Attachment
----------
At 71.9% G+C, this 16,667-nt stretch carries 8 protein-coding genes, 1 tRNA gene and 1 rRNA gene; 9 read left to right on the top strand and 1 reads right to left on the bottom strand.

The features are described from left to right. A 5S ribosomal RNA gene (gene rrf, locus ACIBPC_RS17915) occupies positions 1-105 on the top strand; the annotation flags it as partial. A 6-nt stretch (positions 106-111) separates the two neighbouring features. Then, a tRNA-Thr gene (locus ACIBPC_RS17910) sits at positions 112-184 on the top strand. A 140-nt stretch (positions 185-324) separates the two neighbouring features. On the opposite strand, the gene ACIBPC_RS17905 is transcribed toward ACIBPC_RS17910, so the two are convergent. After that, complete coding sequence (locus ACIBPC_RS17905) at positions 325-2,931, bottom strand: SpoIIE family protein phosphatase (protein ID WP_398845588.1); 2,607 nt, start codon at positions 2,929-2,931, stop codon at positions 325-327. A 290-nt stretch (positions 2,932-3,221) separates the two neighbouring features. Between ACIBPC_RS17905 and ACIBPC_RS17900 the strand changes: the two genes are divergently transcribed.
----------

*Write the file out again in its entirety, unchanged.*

At 71.9% G+C, this 16,667-nt stretch carries 8 protein-coding genes, 1 tRNA gene and 1 rRNA gene; 9 read left to right on the top strand and 1 reads right to left on the bottom strand.

The features are described from left to right. A 5S ribosomal RNA gene (gene rrf, locus ACIBPC_RS17915) occupies positions 1-105 on the top strand; the annotation flags it as partial. A 6-nt stretch (positions 106-111) separates the two neighbouring features. Then, a tRNA-Thr gene (locus ACIBPC_RS17910) sits at positions 112-184 on the top strand. A 140-nt stretch (positions 185-324) separates the two neighbouring features. On the opposite strand, the gene ACIBPC_RS17905 is transcribed toward ACIBPC_RS17910, so the two are convergent. After that, complete coding sequence (locus ACIBPC_RS17905) at positions 325-2,931, bottom strand: SpoIIE family protein phosphatase (protein ID WP_398845588.1); 2,607 nt, start codon at positions 2,929-2,931, stop codon at positions 325-327. A 290-nt stretch (positions 2,932-3,221) separates the two neighbouring features. Between ACIBPC_RS17905 and ACIBPC_RS17900 the strand changes: the two genes are divergently transcribed.